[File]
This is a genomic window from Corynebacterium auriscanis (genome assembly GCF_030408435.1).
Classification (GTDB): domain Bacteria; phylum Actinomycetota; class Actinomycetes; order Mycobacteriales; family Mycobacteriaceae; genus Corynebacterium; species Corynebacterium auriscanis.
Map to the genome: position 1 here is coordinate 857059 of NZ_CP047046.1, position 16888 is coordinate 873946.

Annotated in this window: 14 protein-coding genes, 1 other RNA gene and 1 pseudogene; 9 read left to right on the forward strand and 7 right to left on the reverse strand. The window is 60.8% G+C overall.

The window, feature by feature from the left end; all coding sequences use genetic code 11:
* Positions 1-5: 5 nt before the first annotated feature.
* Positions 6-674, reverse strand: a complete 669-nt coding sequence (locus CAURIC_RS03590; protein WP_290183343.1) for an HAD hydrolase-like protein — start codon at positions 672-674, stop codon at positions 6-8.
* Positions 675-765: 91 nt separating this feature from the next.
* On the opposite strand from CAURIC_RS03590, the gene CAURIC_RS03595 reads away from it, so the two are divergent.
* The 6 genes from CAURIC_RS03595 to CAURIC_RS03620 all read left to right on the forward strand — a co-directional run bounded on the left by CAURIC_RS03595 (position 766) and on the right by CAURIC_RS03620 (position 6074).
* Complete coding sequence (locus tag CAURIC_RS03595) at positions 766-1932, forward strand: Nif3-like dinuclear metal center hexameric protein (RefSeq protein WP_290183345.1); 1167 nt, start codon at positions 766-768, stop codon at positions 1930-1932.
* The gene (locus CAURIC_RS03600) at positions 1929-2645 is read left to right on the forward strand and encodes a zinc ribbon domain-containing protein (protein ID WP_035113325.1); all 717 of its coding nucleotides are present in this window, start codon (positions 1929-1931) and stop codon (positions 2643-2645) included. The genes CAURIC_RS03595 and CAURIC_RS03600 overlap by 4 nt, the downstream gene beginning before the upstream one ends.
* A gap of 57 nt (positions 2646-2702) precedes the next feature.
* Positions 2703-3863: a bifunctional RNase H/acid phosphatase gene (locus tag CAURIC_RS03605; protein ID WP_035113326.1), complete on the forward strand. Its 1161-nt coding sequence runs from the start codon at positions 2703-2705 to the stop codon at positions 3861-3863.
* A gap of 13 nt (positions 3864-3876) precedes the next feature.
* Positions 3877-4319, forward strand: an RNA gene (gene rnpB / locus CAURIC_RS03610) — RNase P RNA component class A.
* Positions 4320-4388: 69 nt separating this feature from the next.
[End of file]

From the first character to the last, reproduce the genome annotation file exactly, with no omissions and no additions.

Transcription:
This is a genomic window from Corynebacterium auriscanis (genome assembly GCF_030408435.1).
Classification (GTDB): domain Bacteria; phylum Actinomycetota; class Actinomycetes; order Mycobacteriales; family Mycobacteriaceae; genus Corynebacterium; species Corynebacterium auriscanis.
Map to the genome: position 1 here is coordinate 857059 of NZ_CP047046.1, position 16888 is coordinate 873946.

Annotated in this window: 14 protein-coding genes, 1 other RNA gene and 1 pseudogene; 9 read left to right on the forward strand and 7 right to left on the reverse strand. The window is 60.8% G+C overall.

The window, feature by feature from the left end; all coding sequences use genetic code 11:
* Positions 1-5: 5 nt before the first annotated feature.
* Positions 6-674, reverse strand: a complete 669-nt coding sequence (locus CAURIC_RS03590; protein WP_290183343.1) for an HAD hydrolase-like protein — start codon at positions 672-674, stop codon at positions 6-8.
* Positions 675-765: 91 nt separating this feature from the next.
* On the opposite strand from CAURIC_RS03590, the gene CAURIC_RS03595 reads away from it, so the two are divergent.
* The 6 genes from CAURIC_RS03595 to CAURIC_RS03620 all read left to right on the forward strand — a co-directional run bounded on the left by CAURIC_RS03595 (position 766) and on the right by CAURIC_RS03620 (position 6074).
* Complete coding sequence (locus tag CAURIC_RS03595) at positions 766-1932, forward strand: Nif3-like dinuclear metal center hexameric protein (RefSeq protein WP_290183345.1); 1167 nt, start codon at positions 766-768, stop codon at positions 1930-1932.
* The gene (locus CAURIC_RS03600) at positions 1929-2645 is read left to right on the forward strand and encodes a zinc ribbon domain-containing protein (protein ID WP_035113325.1); all 717 of its coding nucleotides are present in this window, start codon (positions 1929-1931) and stop codon (positions 2643-2645) included. The genes CAURIC_RS03595 and CAURIC_RS03600 overlap by 4 nt, the downstream gene beginning before the upstream one ends.
* A gap of 57 nt (positions 2646-2702) precedes the next feature.
* Positions 2703-3863: a bifunctional RNase H/acid phosphatase gene (locus tag CAURIC_RS03605; protein ID WP_035113326.1), complete on the forward strand. Its 1161-nt coding sequence runs from the start codon at positions 2703-2705 to the stop codon at positions 3861-3863.
* A gap of 13 nt (positions 3864-3876) precedes the next feature.
* Positions 3877-4319, forward strand: an RNA gene (gene rnpB / locus CAURIC_RS03610) — RNase P RNA component class A.
* Positions 4320-4388: 69 nt separating this feature from the next.